This tiny adobe (4 1/4 x 2 1/4 inches) was also my friend Pat's Christmas gift several years ago. It's based on one I made from a kit (I believe it was Gale Manning's original design) and I think it corresponds to HO scale in model railroading. The walls of this adobe are made of thin balsa; the vigas, or beams, are stained toothpicks.
The red chilies were purchased. The plants were contrived from dried materials.
I can't remember if the original kit came with the extension on the fireplace or not; I think it was my addition for this particular adobe.
With this tiny scale,
every little glitch shows up when the photos are made.
What seemed like a perfectly adequate cactus looks rather
peculiar in this close-up view. Those "boulders" are
actually tiny rocks I picked out after sifting some sand.
The skull on the left inside wall was purchased. Although I thought it looked okay at the time, I have since made more of my own with skinier horns.
The bench under the skull
has a "wrought iron" base made from a bolo
tie slide painted black. The cushion is thin cotton fabric
glued to a piece of business card. (I use business cards
a lot!) Notice how thick it looks; it's the enlarging
that makes it look heavier than it really is. If I were to do this now, I would use a marker to darken the edges of the card to make them blend in better.
The base for this pot is made from an earring fastener painted black. The pot is a painted wood bead; the plant is made from knotted green thread with its ends frayed out and touched lightly with beige paint.
The fireplace was made from a piece of cardboard curved and cut to fit the corner. Although not visible here, there is firewood inside. It is traditionally placed in an upright stack, rather than lying flat. The pot on the right is a real one, purchased. The rawhide covered stool is made from a painted wooden plug.
The "onyx" table,
like some I have seen in Mexico, is a small (about a
quarter inch square) ceramic tile to which I added a
button base. The onyx bowl is a wee button filled with
model railroad apples.
The wall wreath is a tiny desert grass which just naturally curled this way. My husband brought me several of these from one of his hikes, but has never come across them again, although I am always reminding him to look for more. I added the flowers, of course.
The sofa is contrived from a model railroad bench and some fencing. The bolster pillows are resistors my son cut from old circuit boards that had been dumped in the desert. I didn't even have to repaint them; their striped colors worked perfectly.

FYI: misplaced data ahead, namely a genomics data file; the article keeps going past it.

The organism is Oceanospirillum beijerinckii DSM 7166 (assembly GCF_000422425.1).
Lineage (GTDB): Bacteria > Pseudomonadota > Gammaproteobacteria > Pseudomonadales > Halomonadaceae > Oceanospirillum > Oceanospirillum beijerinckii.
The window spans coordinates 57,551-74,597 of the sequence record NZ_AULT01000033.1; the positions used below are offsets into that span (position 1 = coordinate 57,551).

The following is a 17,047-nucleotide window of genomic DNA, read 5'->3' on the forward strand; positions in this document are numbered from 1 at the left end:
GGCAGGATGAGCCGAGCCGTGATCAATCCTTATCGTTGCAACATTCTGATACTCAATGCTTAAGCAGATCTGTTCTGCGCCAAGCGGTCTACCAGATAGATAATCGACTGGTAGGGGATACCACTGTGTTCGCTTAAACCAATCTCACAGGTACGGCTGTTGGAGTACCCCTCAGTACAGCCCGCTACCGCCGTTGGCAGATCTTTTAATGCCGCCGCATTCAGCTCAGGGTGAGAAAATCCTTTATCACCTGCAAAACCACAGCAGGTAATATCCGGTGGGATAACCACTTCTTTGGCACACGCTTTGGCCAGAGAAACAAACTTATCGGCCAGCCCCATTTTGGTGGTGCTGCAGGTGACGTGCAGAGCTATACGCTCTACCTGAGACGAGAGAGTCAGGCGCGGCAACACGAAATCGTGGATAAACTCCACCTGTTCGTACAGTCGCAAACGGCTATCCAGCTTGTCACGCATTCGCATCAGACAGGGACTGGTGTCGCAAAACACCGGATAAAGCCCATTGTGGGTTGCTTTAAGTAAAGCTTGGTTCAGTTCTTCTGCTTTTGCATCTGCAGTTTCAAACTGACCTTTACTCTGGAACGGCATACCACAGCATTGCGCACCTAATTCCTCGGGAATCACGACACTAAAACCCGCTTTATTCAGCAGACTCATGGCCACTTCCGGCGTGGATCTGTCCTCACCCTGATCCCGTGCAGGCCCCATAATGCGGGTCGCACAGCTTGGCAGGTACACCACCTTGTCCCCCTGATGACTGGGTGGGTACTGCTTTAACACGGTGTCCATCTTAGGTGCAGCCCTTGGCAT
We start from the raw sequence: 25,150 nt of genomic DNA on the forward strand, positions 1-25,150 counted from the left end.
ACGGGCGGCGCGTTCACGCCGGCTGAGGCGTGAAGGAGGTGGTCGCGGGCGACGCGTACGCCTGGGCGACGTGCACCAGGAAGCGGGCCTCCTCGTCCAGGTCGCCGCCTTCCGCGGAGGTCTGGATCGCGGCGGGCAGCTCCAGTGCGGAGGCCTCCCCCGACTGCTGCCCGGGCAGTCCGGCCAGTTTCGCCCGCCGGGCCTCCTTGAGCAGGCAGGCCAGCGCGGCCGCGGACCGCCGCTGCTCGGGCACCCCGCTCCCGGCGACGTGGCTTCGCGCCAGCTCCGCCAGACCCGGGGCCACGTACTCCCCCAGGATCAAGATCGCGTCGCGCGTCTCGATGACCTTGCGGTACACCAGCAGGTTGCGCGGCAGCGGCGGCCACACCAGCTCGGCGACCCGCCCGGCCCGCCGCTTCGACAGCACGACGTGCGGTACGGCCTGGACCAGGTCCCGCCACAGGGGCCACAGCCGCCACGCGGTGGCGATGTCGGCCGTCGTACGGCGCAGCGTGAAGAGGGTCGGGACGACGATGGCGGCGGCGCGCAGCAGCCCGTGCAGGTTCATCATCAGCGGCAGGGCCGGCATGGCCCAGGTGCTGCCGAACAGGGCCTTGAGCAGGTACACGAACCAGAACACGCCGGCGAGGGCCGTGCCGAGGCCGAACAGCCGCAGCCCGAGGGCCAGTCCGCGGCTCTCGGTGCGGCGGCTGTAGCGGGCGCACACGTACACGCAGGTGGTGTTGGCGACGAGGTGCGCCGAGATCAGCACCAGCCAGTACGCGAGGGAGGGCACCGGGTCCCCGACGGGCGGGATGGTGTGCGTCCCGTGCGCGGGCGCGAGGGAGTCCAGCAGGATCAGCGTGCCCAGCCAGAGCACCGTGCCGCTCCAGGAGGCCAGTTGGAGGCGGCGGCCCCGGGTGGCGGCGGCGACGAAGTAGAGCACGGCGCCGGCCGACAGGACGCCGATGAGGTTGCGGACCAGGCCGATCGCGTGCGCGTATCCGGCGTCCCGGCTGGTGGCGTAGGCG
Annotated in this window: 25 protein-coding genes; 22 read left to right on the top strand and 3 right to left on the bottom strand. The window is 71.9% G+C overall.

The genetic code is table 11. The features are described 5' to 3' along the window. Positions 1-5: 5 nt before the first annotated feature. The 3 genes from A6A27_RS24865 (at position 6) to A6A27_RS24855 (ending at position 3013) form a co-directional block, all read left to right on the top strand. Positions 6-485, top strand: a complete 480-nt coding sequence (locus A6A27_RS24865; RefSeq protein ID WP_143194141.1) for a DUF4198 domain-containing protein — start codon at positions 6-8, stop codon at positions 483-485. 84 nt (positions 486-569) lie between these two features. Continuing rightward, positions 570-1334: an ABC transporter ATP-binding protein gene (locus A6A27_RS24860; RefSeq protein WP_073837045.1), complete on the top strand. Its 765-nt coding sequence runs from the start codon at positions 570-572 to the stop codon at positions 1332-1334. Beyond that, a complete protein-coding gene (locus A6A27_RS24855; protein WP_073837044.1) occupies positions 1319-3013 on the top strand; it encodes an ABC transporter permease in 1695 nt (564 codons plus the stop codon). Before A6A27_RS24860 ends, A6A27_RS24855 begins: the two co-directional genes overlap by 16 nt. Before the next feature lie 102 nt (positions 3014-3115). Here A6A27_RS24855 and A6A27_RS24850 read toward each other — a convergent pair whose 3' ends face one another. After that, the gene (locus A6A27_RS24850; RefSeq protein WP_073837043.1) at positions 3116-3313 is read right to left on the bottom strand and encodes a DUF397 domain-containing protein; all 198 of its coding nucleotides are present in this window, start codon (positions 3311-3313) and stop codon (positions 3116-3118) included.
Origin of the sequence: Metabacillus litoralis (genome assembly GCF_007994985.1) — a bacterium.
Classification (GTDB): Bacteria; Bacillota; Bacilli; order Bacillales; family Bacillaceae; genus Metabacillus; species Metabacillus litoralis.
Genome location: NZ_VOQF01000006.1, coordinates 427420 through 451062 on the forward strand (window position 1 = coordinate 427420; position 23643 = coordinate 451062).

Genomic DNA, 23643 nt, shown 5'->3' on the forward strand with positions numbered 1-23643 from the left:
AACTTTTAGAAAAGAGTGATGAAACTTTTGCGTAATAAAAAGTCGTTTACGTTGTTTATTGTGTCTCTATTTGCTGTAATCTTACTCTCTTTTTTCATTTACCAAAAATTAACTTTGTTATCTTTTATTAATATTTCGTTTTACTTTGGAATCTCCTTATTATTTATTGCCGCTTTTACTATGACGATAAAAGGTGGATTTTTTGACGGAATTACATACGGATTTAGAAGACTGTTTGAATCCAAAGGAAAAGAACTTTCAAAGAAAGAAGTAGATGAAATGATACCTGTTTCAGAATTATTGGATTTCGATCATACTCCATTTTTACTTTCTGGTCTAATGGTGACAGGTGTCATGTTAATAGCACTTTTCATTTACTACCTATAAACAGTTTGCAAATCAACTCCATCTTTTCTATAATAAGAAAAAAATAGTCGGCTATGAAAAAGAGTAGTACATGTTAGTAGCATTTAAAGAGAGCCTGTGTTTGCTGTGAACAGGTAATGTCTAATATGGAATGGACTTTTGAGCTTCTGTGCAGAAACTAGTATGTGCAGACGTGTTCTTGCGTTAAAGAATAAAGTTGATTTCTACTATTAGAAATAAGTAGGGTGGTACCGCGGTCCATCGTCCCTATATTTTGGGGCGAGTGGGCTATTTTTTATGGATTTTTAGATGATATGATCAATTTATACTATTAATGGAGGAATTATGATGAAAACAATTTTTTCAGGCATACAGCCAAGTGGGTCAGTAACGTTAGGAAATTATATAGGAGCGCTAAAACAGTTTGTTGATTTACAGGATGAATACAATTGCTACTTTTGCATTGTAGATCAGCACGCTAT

Here's the original bench.
I glued a piece of business card across the legs on front
and sides, painted the entire bench brown, then added
the "iron" end pieces.
I used one of these benches with the back cut off as a tubside table in the Bathroom in the Quarter Scale pages.
This is the fencing used for both the sofa arms and the legs on the side table.
The throw across the back is a design cut from 100 % cotton fabric. Notice how thick it looks, too?
The rug and wall hanging were cut from the same fabric. There's the side table with its legs made from the same fencing as the sofa arms. The tall sculptural cactus is a tiny snip of preserved evergreen leaf in another painted wooden bead pot. The wooden floor candlestick which sits at the end of the sofa is a tiny wood turning used in making ship models; its candle is a bugle bead. (I removed the sofa in order to take this picture.)
The painted clay pot is a real piece of pottery. I think it came from the Steeles.
This right view of the garden shows a tree made from statice. Most of the other plants are real dried pieces from the desert; none of which you would notice unless you were really looking for them, because they are so small.
This tiny sun face was purchased, although I have made several similar ones since then.
This adobe was a one of a kind gift, although I did make extras of all the furnishings.
I started a SW kitchen using this same layout, but have never finished it. The entire scene is only 4 1/4 inches by 2 1/4 inches, and requires a lot of contriving. When it's finally finished I definitely plan to keep it for myself.
One of these days ....